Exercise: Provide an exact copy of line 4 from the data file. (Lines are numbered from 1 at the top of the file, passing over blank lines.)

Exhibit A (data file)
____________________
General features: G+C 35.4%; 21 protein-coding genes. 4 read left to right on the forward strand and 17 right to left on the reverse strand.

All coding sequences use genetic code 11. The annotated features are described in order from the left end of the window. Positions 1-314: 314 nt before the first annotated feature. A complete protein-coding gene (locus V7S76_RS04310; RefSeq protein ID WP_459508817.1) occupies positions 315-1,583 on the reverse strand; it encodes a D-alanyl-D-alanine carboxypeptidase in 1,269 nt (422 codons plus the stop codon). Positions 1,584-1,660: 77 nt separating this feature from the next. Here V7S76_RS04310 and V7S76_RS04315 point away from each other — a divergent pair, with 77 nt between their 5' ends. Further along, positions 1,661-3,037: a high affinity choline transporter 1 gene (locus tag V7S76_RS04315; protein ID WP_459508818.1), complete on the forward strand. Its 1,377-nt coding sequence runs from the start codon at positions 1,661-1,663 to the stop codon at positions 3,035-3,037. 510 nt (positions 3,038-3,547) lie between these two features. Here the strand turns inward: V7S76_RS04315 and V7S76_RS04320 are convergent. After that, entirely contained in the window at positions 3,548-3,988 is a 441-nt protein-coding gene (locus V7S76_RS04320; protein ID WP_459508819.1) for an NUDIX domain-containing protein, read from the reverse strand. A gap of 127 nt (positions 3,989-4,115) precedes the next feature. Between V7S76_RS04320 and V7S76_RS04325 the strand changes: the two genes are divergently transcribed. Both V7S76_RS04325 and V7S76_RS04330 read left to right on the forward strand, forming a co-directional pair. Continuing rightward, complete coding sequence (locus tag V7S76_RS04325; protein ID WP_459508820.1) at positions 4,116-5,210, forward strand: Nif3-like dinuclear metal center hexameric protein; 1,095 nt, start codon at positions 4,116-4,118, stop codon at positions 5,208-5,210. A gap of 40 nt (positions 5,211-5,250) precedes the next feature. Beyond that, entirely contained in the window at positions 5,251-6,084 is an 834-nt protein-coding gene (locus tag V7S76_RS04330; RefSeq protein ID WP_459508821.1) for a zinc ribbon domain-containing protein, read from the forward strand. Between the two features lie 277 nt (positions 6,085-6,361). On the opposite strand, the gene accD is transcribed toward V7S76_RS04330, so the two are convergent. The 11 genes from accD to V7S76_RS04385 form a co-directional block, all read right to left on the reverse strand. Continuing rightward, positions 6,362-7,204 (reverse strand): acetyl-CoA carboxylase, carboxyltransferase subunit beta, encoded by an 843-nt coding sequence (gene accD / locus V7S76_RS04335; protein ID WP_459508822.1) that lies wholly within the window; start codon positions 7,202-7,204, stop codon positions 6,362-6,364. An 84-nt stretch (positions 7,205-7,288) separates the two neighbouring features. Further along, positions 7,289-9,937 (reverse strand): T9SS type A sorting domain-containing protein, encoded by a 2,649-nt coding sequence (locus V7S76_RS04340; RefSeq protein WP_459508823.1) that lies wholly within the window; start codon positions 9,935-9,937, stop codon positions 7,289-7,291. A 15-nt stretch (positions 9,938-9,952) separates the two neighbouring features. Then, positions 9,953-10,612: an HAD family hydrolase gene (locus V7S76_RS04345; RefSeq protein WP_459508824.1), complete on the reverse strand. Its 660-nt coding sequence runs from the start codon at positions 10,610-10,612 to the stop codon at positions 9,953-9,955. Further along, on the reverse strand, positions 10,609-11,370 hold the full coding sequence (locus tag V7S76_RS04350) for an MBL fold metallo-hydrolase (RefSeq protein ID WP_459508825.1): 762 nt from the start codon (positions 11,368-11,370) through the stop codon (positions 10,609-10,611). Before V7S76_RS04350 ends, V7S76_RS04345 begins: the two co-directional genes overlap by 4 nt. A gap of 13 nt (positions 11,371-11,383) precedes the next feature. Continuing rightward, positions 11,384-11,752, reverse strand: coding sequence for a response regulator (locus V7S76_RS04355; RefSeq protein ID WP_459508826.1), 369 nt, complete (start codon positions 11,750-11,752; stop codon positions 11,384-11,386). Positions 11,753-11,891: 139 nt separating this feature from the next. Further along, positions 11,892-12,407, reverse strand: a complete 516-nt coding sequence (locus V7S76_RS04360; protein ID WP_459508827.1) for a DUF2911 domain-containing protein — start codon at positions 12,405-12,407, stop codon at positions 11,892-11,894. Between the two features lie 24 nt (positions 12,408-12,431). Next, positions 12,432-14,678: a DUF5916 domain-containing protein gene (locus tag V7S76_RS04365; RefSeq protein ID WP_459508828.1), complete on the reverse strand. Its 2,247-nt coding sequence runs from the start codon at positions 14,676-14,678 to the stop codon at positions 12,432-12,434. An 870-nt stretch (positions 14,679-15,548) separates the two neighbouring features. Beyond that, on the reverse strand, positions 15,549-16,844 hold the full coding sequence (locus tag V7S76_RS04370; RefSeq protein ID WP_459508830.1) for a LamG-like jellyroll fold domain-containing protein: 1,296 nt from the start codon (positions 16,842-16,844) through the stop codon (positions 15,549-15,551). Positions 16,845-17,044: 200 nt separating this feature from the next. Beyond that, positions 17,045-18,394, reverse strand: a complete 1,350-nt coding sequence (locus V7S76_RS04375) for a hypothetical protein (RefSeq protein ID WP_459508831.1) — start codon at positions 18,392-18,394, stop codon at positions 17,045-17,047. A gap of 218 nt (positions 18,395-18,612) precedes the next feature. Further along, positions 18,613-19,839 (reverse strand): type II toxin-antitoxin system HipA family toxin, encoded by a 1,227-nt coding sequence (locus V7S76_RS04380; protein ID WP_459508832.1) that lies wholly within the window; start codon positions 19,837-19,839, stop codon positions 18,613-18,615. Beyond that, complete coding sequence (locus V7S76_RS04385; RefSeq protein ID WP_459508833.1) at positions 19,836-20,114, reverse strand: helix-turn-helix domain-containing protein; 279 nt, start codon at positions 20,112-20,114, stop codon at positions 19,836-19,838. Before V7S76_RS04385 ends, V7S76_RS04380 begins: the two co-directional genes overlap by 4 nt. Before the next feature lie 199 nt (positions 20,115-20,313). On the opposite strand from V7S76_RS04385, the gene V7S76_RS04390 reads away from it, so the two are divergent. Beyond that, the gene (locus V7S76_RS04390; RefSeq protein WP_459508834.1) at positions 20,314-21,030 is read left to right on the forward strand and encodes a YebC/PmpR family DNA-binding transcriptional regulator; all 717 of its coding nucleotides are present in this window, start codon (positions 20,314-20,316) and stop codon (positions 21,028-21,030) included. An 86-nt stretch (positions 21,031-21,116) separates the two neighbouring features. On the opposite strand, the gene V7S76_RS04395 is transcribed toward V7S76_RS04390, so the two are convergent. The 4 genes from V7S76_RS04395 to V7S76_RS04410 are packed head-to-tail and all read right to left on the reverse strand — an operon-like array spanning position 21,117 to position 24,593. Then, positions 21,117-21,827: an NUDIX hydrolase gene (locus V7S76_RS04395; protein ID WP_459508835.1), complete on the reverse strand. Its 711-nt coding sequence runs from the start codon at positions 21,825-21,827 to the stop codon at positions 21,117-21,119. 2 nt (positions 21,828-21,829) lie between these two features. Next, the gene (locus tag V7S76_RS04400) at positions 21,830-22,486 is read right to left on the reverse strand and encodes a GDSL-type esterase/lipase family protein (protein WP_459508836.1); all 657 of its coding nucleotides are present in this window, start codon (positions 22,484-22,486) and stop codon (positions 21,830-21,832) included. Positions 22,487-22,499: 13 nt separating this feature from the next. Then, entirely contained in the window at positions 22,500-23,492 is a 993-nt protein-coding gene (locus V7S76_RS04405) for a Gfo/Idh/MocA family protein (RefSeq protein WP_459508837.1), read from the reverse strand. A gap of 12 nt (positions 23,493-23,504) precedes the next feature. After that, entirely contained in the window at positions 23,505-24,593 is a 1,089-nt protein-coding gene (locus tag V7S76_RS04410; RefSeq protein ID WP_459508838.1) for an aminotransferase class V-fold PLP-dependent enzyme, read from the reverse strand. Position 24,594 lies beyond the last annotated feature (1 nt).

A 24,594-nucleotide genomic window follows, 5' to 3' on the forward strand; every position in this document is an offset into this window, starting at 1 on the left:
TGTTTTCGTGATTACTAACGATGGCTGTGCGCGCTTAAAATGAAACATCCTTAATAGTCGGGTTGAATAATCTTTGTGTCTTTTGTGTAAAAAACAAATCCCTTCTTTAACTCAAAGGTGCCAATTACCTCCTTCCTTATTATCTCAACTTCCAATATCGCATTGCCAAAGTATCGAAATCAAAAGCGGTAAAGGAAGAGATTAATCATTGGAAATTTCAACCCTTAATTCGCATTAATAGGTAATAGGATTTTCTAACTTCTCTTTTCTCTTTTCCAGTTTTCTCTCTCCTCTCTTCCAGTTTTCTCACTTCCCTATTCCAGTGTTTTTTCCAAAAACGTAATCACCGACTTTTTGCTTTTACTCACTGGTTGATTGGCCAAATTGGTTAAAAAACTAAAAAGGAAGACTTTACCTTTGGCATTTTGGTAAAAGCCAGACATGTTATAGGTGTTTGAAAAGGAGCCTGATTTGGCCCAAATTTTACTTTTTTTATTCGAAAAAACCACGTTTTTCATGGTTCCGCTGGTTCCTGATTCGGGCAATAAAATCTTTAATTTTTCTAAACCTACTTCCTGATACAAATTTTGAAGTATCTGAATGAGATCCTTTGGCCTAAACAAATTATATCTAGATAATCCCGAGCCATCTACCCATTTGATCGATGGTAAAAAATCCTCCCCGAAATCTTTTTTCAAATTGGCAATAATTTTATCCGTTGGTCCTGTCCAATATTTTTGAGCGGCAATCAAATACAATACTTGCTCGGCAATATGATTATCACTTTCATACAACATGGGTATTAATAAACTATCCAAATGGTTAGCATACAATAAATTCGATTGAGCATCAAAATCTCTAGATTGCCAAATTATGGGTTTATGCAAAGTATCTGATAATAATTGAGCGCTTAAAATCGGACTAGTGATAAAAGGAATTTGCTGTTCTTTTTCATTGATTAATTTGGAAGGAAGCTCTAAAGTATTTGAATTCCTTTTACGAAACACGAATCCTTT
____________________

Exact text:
TGTTTTCGTGATTACTAACGATGGCTGTGCGCGCTTAAAATGAAACATCCTTAATAGTCGGGTTGAATAATCTTTGTGTCTTTTGTGTAAAAAACAAATCCCTTCTTTAACTCAAAGGTGCCAATTACCTCCTTCCTTATTATCTCAACTTCCAATATCGCATTGCCAAAGTATCGAAATCAAAAGCGGTAAAGGAAGAGATTAATCATTGGAAATTTCAACCCTTAATTCGCATTAATAGGTAATAGGATTTTCTAACTTCTCTTTTCTCTTTTCCAGTTTTCTCTCTCCTCTCTTCCAGTTTTCTCACTTCCCTATTCCAGTGTTTTTTCCAAAAACGTAATCACCGACTTTTTGCTTTTACTCACTGGTTGATTGGCCAAATTGGTTAAAAAACTAAAAAGGAAGACTTTACCTTTGGCATTTTGGTAAAAGCCAGACATGTTATAGGTGTTTGAAAAGGAGCCTGATTTGGCCCAAATTTTACTTTTTTTATTCGAAAAAACCACGTTTTTCATGGTTCCGCTGGTTCCTGATTCGGGCAATAAAATCTTTAATTTTTCTAAACCTACTTCCTGATACAAATTTTGAAGTATCTGAATGAGATCCTTTGGCCTAAACAAATTATATCTAGATAATCCCGAGCCATCTACCCATTTGATCGATGGTAAAAAATCCTCCCCGAAATCTTTTTTCAAATTGGCAATAATTTTATCCGTTGGTCCTGTCCAATATTTTTGAGCGGCAATCAAATACAATACTTGCTCGGCAATATGATTATCACTTTCATACAACATGGGTATTAATAAACTATCCAAATGGTTAGCATACAATAAATTCGATTGAGCATCAAAATCTCTAGATTGCCAAATTATGGGTTTATGCAAAGTATCTGATAATAATTGAGCGCTTAAAATCGGACTAGTGATAAAAGGAATTTGCTGTTCTTTTTCATTGATTAATTTGGAAGGAAGCTCTAAAGTATTTGAATTCCTTTTACGAAACACGAATCCTTT